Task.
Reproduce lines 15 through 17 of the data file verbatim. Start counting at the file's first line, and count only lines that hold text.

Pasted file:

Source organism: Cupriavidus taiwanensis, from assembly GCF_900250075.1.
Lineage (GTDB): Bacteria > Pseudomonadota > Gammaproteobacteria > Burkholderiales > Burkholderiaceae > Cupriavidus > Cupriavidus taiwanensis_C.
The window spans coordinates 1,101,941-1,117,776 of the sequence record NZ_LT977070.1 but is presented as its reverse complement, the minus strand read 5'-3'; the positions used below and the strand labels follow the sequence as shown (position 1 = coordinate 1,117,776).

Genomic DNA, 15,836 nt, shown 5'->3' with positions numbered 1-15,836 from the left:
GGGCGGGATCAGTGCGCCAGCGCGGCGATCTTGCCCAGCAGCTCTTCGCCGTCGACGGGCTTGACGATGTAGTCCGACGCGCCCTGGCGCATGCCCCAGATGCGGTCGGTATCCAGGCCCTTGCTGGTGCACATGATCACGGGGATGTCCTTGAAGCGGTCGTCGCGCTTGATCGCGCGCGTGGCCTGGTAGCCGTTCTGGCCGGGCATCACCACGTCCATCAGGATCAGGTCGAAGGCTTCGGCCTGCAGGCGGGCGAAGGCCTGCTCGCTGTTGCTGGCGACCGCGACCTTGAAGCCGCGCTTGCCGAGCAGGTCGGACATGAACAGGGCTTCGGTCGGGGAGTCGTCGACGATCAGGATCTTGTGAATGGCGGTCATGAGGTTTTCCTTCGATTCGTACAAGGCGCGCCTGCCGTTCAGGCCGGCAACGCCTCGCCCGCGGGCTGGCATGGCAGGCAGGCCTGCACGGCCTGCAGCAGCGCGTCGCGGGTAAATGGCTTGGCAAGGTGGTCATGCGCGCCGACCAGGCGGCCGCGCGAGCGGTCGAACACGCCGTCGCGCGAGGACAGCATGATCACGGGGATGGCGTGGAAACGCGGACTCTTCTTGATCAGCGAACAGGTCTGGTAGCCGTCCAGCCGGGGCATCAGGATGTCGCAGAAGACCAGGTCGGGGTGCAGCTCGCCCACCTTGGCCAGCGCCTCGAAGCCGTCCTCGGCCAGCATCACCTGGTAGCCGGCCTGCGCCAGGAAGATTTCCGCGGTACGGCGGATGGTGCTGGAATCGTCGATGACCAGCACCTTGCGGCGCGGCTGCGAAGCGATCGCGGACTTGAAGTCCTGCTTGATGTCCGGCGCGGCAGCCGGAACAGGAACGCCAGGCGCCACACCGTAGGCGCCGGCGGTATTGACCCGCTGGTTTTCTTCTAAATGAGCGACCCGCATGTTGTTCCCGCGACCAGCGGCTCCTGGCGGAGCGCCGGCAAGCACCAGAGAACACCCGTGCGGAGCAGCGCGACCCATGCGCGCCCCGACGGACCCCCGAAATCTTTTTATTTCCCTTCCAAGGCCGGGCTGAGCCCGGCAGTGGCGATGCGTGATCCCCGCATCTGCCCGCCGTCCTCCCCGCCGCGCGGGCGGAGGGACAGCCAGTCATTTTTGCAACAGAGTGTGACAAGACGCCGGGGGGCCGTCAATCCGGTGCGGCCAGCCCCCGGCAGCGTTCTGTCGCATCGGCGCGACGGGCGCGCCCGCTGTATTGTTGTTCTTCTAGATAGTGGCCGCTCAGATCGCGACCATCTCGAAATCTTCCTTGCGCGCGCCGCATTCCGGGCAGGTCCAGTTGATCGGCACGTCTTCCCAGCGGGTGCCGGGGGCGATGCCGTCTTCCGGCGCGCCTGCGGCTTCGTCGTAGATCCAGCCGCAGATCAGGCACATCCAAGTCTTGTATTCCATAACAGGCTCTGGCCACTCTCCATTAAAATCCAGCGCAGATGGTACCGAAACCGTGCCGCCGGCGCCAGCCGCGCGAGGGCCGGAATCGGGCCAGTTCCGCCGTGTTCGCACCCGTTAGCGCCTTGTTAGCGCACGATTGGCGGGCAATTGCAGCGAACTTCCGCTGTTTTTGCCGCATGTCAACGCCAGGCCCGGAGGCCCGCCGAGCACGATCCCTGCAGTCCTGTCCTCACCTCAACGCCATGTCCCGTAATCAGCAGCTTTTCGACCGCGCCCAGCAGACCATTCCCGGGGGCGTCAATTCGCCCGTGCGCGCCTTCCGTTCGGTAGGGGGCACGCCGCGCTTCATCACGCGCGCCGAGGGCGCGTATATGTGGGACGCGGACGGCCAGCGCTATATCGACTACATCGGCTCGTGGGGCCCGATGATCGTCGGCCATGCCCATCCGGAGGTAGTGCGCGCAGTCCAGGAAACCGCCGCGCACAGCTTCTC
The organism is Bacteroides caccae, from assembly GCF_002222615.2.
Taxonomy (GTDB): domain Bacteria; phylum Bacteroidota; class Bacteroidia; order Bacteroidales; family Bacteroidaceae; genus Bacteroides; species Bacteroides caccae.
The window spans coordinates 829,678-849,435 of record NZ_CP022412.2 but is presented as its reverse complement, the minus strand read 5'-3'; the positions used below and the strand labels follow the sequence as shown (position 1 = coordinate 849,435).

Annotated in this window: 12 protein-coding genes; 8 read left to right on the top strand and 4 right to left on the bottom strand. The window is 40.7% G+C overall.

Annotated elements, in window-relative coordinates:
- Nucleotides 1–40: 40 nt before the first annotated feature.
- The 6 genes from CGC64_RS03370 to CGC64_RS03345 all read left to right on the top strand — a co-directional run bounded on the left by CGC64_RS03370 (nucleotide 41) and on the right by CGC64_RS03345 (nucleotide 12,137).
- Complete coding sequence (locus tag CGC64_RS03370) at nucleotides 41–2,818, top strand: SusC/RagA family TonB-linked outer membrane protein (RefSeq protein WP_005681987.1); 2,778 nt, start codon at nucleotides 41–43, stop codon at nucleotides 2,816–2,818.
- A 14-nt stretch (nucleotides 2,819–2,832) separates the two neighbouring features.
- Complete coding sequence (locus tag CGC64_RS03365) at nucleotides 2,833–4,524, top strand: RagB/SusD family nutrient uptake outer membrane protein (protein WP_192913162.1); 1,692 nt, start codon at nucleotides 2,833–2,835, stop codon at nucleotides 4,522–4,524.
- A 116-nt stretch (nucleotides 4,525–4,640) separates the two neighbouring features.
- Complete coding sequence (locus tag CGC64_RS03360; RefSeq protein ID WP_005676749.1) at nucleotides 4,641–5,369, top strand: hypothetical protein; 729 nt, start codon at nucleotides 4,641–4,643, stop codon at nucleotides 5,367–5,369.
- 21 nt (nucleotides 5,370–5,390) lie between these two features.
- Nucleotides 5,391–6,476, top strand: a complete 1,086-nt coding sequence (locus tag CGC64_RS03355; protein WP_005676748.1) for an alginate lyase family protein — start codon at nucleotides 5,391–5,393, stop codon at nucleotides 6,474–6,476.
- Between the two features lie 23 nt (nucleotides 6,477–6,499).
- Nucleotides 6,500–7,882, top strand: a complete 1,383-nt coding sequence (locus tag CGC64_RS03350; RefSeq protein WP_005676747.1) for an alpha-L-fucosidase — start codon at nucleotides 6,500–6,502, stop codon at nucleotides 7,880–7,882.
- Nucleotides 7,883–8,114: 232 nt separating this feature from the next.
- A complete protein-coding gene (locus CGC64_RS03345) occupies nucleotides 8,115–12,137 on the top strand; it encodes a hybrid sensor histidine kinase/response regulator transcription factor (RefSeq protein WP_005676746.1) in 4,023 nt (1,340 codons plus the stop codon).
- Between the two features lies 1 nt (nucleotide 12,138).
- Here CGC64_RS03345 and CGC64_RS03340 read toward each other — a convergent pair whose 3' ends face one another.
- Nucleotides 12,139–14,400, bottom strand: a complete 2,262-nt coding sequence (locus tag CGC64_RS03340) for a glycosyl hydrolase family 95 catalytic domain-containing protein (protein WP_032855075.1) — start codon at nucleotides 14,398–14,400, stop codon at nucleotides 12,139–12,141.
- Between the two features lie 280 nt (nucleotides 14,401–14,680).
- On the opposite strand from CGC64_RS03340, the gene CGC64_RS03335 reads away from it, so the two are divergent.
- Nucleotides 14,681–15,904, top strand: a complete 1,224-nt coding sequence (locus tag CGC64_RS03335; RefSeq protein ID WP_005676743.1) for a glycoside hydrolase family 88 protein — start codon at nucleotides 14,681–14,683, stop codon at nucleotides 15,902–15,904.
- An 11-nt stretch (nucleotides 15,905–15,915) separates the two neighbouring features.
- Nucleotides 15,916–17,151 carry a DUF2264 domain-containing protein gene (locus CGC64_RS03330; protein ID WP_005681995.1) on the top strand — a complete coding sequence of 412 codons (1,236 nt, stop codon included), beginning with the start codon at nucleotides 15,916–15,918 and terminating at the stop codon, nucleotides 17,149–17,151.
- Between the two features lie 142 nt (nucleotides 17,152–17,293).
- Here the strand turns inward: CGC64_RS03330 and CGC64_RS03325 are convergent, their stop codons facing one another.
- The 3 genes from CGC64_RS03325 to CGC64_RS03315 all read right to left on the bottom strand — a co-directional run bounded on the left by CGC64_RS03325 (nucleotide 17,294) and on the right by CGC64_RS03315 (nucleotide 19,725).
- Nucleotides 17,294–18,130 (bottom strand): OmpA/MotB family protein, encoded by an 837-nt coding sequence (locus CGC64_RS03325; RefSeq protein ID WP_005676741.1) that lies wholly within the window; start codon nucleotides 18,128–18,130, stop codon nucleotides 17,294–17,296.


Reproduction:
- Complete coding sequence (locus tag CGC64_RS03365) at nucleotides 2,833–4,524, top strand: RagB/SusD family nutrient uptake outer membrane protein (protein WP_192913162.1); 1,692 nt, start codon at nucleotides 2,833–2,835, stop codon at nucleotides 4,522–4,524.
- A 116-nt stretch (nucleotides 4,525–4,640) separates the two neighbouring features.
- Complete coding sequence (locus tag CGC64_RS03360; RefSeq protein ID WP_005676749.1) at nucleotides 4,641–5,369, top strand: hypothetical protein; 729 nt, start codon at nucleotides 4,641–4,643, stop codon at nucleotides 5,367–5,369.